NASHVILLE, Tenn. -- It’s difficult being a defensive back. They want to deliver hits that make receivers wary of venturing into certain areas to go after certain throws.
But those receivers are afforded protections now, because some of those hits can be the most damaging in the game.
Enter Michael Griffin.
The Tennessee Titans free safety hardly rates as a big-hitting headhunter. He has had an up-and-down career, playing his best when surrounded by a good secondary, and struggling when he has not been. His geometry is sometimes bad and he takes bad pursuit angles. He is capable of badly missing tackles.
But working with strong safety Bernard Pollard this year, Griffin has been pretty solid.
In terms of hits, he wavers. Sometimes he pulls off in a way that suggests he’s scared of getting fined. Then he hears that talk and doesn’t hesitate, sticking his head in and drawing flags and fines. Then he gets more passive again.
When he has been flagged and fined, he's spoken of being damned if he does, damned if he doesn't.
An unnecessary roughness call resulting from a hit that removed the helmet of Oakland tight end Mychal Rivera on Sunday was enough for the league to label Griffin a repeat offender and suspended him for Sunday’s game in Indianapolis.
From the league:
“The suspension was imposed by NFL Vice President of Football Operations MERTON HANKS. Griffin may not practice this week nor play in the Titans’ game this Sunday against the Indianapolis Colts. He may not participate in any football activities with the team during the suspension. Griffin will be reinstated on Monday, December 2.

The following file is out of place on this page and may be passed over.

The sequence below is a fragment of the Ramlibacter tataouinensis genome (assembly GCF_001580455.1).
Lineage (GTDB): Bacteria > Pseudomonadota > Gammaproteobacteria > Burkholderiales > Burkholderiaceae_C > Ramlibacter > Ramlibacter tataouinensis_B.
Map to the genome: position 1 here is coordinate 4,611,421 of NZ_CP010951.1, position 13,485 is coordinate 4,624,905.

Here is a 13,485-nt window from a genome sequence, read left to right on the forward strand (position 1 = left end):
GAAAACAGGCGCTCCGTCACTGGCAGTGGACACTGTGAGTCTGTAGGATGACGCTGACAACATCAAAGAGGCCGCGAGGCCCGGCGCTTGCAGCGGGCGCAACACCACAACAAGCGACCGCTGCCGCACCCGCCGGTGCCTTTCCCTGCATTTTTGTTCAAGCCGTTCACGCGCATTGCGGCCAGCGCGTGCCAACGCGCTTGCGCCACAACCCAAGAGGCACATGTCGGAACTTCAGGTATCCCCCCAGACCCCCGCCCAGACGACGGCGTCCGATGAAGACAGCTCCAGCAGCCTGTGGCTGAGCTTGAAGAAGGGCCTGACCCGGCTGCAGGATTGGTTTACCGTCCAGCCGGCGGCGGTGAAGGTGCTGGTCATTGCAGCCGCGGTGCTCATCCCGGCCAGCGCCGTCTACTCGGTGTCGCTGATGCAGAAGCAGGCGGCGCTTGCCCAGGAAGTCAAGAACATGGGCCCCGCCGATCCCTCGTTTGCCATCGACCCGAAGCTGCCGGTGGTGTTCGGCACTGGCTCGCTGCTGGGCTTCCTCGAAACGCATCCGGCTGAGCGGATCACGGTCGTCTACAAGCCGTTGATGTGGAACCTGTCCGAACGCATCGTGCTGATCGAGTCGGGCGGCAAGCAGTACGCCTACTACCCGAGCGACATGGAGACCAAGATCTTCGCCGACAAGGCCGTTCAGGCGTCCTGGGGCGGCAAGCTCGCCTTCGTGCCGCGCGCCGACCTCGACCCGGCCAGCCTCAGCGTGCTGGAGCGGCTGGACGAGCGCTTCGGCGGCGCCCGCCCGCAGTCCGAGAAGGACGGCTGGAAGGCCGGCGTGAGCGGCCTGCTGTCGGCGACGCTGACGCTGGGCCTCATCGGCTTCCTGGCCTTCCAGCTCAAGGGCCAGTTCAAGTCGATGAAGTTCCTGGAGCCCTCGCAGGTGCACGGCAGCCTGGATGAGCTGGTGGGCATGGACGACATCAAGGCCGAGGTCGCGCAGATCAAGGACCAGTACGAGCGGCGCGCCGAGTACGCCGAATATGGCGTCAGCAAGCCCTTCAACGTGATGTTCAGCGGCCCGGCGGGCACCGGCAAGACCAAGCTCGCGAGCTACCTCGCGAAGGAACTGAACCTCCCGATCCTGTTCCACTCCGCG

Griffin was penalized for unnecessary roughness in the second quarter of Sunday’s game against the Oakland Raiders for delivering a blow to the head of a defenseless receiver, Oakland tight end MYCHAL RIVERA.
The violation was Griffin’s second this season and fourth since 2011, all for striking defenseless players in the head and neck area.
Griffin tweeted out an apology:
"Just want to say I apologize to the fans, organization, and teammates. I also apologize to Rivera. I was just trying to do my job but ended [u]p costing my team. Don't know what else to do except for appeal. Again I apologize."
Griffin went low, which is what players do when trying to avoid head shots. But Rivera was also going to the ground. Griffin hit Rivera in the head with his right shoulder, knocking Rivera's helmet off. I think the primary issue is that Griffin put his head down as he closed on Rivera, meaning he wasn’t in good position to see what he was hitting and how.
The Titans will now try to get to 6-6 in Indianapolis without Griffin. Veteran George Wilson, who plays as the third safety, should start as he did on Nov. 3 in St. Louis when Griffin was out with a quad injury.
The Titans typically play Wilson on the tight end, but that was not their strategy in the their Nov. 14 30-27 loss to Indianapolis.
Wilson played only one snap on defense and tight end Coby Fleener caught eight passes for a game-high 107 yards with cornerbacks covering him much of the time.
Tennessee will have one less option in the rematch at Lucas Oil Stadium.
Wilson is the lone free safety available with Griffin out. They could bring back recently cut Corey Lynch.